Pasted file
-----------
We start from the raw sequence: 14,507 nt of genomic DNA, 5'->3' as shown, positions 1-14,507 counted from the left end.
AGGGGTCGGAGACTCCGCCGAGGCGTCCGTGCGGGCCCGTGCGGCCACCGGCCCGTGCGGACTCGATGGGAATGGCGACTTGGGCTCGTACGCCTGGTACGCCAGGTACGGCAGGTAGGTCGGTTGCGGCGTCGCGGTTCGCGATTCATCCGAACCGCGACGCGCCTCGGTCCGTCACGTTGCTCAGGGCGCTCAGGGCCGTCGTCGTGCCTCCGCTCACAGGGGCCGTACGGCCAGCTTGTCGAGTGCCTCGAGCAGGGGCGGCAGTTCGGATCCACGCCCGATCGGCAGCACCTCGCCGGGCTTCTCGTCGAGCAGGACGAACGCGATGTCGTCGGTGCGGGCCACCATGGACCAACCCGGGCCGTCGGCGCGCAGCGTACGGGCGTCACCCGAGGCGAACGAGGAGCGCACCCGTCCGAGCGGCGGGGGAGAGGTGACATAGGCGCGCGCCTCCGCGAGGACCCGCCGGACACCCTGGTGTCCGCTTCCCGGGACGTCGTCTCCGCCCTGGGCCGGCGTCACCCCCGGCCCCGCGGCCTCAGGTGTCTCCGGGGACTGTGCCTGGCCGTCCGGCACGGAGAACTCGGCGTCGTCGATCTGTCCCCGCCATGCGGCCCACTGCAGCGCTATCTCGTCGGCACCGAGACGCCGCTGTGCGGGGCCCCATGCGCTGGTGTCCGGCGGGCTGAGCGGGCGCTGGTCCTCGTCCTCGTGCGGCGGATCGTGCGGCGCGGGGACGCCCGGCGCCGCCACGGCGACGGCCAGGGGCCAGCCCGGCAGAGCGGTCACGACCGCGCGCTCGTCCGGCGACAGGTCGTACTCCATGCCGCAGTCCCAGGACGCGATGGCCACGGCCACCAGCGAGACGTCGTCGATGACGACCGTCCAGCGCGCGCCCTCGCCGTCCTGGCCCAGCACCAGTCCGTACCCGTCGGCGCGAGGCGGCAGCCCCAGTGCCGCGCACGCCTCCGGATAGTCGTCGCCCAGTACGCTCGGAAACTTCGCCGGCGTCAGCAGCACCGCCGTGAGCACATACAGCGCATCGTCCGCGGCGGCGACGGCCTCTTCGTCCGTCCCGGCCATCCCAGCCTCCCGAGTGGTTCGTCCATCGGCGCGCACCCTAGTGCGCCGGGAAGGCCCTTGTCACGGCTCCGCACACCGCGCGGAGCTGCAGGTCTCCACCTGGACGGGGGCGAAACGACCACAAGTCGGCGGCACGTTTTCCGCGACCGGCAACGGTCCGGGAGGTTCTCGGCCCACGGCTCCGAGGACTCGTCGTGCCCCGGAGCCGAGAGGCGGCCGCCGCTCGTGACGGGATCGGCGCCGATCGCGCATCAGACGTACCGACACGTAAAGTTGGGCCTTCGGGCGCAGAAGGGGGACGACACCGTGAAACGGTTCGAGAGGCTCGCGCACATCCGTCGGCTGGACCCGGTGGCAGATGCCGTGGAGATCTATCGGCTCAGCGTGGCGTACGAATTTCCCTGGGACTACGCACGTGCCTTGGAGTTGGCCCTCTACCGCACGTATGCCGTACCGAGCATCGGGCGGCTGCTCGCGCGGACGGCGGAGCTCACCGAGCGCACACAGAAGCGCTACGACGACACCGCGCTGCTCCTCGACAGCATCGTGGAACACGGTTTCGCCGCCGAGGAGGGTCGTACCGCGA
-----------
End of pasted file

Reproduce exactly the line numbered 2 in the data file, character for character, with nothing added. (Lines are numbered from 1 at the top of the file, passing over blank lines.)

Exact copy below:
AGGGGTCGGAGACTCCGCCGAGGCGTCCGTGCGGGCCCGTGCGGCCACCGGCCCGTGCGGACTCGATGGGAATGGCGACTTGGGCTCGTACGCCTGGTACGCCAGGTACGGCAGGTAGGTCGGTTGCGGCGTCGCGGTTCGCGATTCATCCGAACCGCGACGCGCCTCGGTCCGTCACGTTGCTCAGGGCGCTCAGGGCCGTCGTCGTGCCTCCGCTCACAGGGGCCGTACGGCCAGCTTGTCGAGTGCCTCGAGCAGGGGCGGCAGTTCGGATCCACGCCCGATCGGCAGCACCTCGCCGGGCTTCTCGTCGAGCAGGACGAACGCGATGTCGTCGGTGCGGGCCACCATGGACCAACCCGGGCCGTCGGCGCGCAGCGTACGGGCGTCACCCGAGGCGAACGAGGAGCGCACCCGTCCGAGCGGCGGGGGAGAGGTGACATAGGCGCGCGCCTCCGCGAGGACCCGCCGGACACCCTGGTGTCCGCTTCCCGGGACGTCGTCTCCGCCCTGGGCCGGCGTCACCCCCGGCCCCGCGGCCTCAGGTGTCTCCGGGGACTGTGCCTGGCCGTCCGGCACGGAGAACTCGGCGTCGTCGATCTGTCCCCGCCATGCGGCCCACTGCAGCGCTATCTCGTCGGCACCGAGACGCCGCTGTGCGGGGCCCCATGCGCTGGTGTCCGGCGGGCTGAGCGGGCGCTGGTCCTCGTCCTCGTGCGGCGGATCGTGCGGCGCGGGGACGCCCGGCGCCGCCACGGCGACGGCCAGGGGCCAGCCCGGCAGAGCGGTCACGACCGCGCGCTCGTCCGGCGACAGGTCGTACTCCATGCCGCAGTCCCAGGACGCGATGGCCACGGCCACCAGCGAGACGTCGTCGATGACGACCGTCCAGCGCGCGCCCTCGCCGTCCTGGCCCAGCACCAGTCCGTACCCGTCGGCGCGAGGCGGCAGCCCCAGTGCCGCGCACGCCTCCGGATAGTCGTCGCCCAGTACGCTCGGAAACTTCGCCGGCGTCAGCAGCACCGCCGTGAGCACATACAGCGCATCGTCCGCGGCGGCGACGGCCTCTTCGTCCGTCCCGGCCATCCCAGCCTCCCGAGTGGTTCGTCCATCGGCGCGCACCCTAGTGCGCCGGGAAGGCCCTTGTCACGGCTCCGCACACCGCGCGGAGCTGCAGGTCTCCACCTGGACGGGGGCGAAACGACCACAAGTCGGCGGCACGTTTTCCGCGACCGGCAACGGTCCGGGAGGTTCTCGGCCCACGGCTCCGAGGACTCGTCGTGCCCCGGAGCCGAGAGGCGGCCGCCGCTCGTGACGGGATCGGCGCCGATCGCGCATCAGACGTACCGACACGTAAAGTTGGGCCTTCGGGCGCAGAAGGGGGACGACACCGTGAAACGGTTCGAGAGGCTCGCGCACATCCGTCGGCTGGACCCGGTGGCAGATGCCGTGGAGATCTATCGGCTCAGCGTGGCGTACGAATTTCCCTGGGACTACGCACGTGCCTTGGAGTTGGCCCTCTACCGCACGTATGCCGTACCGAGCATCGGGCGGCTGCTCGCGCGGACGGCGGAGCTCACCGAGCGCACACAGAAGCGCTACGACGACACCGCGCTGCTCCTCGACAGCATCGTGGAACACGGTTTCGCCGCCGAGGAGGGTCGTACCGCGA